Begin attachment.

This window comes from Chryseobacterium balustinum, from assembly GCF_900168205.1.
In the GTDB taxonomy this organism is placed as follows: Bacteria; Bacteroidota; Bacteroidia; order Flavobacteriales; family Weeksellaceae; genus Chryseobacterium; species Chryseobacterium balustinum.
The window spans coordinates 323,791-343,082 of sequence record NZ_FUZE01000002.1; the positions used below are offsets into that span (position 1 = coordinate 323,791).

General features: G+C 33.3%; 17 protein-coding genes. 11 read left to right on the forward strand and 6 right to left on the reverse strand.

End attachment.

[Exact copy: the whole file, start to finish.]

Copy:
This window comes from Chryseobacterium balustinum, from assembly GCF_900168205.1.
In the GTDB taxonomy this organism is placed as follows: Bacteria; Bacteroidota; Bacteroidia; order Flavobacteriales; family Weeksellaceae; genus Chryseobacterium; species Chryseobacterium balustinum.
The window spans coordinates 323,791-343,082 of sequence record NZ_FUZE01000002.1; the positions used below are offsets into that span (position 1 = coordinate 323,791).

General features: G+C 33.3%; 17 protein-coding genes. 11 read left to right on the forward strand and 6 right to left on the reverse strand.